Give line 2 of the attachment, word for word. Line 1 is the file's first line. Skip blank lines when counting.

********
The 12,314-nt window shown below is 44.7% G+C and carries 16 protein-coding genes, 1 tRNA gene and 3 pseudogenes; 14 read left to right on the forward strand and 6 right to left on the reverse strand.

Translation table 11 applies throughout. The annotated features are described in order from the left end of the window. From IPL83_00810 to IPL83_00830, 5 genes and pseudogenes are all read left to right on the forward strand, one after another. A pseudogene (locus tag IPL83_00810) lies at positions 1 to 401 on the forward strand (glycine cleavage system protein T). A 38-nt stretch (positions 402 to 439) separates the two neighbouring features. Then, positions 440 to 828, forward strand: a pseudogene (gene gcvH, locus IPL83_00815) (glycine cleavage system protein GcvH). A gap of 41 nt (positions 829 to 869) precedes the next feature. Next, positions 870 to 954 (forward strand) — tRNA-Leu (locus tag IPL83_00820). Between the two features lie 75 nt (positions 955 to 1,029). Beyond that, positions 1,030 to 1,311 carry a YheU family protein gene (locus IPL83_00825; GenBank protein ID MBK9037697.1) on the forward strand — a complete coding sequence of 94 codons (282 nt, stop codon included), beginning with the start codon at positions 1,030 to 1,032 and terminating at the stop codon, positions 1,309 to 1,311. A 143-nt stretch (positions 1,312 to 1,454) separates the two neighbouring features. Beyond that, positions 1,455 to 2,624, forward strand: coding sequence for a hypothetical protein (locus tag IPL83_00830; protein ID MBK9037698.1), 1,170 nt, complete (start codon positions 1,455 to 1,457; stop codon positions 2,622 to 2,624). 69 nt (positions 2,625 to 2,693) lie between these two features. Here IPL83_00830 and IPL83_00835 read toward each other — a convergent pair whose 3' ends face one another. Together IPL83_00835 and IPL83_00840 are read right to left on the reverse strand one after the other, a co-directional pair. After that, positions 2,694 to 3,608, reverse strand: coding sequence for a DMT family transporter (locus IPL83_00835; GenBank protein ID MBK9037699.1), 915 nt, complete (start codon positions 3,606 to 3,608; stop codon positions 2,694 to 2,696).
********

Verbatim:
Translation table 11 applies throughout. The annotated features are described in order from the left end of the window. From IPL83_00810 to IPL83_00830, 5 genes and pseudogenes are all read left to right on the forward strand, one after another. A pseudogene (locus tag IPL83_00810) lies at positions 1 to 401 on the forward strand (glycine cleavage system protein T). A 38-nt stretch (positions 402 to 439) separates the two neighbouring features. Then, positions 440 to 828, forward strand: a pseudogene (gene gcvH, locus IPL83_00815) (glycine cleavage system protein GcvH). A gap of 41 nt (positions 829 to 869) precedes the next feature. Next, positions 870 to 954 (forward strand) — tRNA-Leu (locus tag IPL83_00820). Between the two features lie 75 nt (positions 955 to 1,029). Beyond that, positions 1,030 to 1,311 carry a YheU family protein gene (locus IPL83_00825; GenBank protein ID MBK9037697.1) on the forward strand — a complete coding sequence of 94 codons (282 nt, stop codon included), beginning with the start codon at positions 1,030 to 1,032 and terminating at the stop codon, positions 1,309 to 1,311. A 143-nt stretch (positions 1,312 to 1,454) separates the two neighbouring features. Beyond that, positions 1,455 to 2,624, forward strand: coding sequence for a hypothetical protein (locus tag IPL83_00830; protein ID MBK9037698.1), 1,170 nt, complete (start codon positions 1,455 to 1,457; stop codon positions 2,622 to 2,624). 69 nt (positions 2,625 to 2,693) lie between these two features. Here IPL83_00830 and IPL83_00835 read toward each other — a convergent pair whose 3' ends face one another. Together IPL83_00835 and IPL83_00840 are read right to left on the reverse strand one after the other, a co-directional pair. After that, positions 2,694 to 3,608, reverse strand: coding sequence for a DMT family transporter (locus IPL83_00835; GenBank protein ID MBK9037699.1), 915 nt, complete (start codon positions 3,606 to 3,608; stop codon positions 2,694 to 2,696).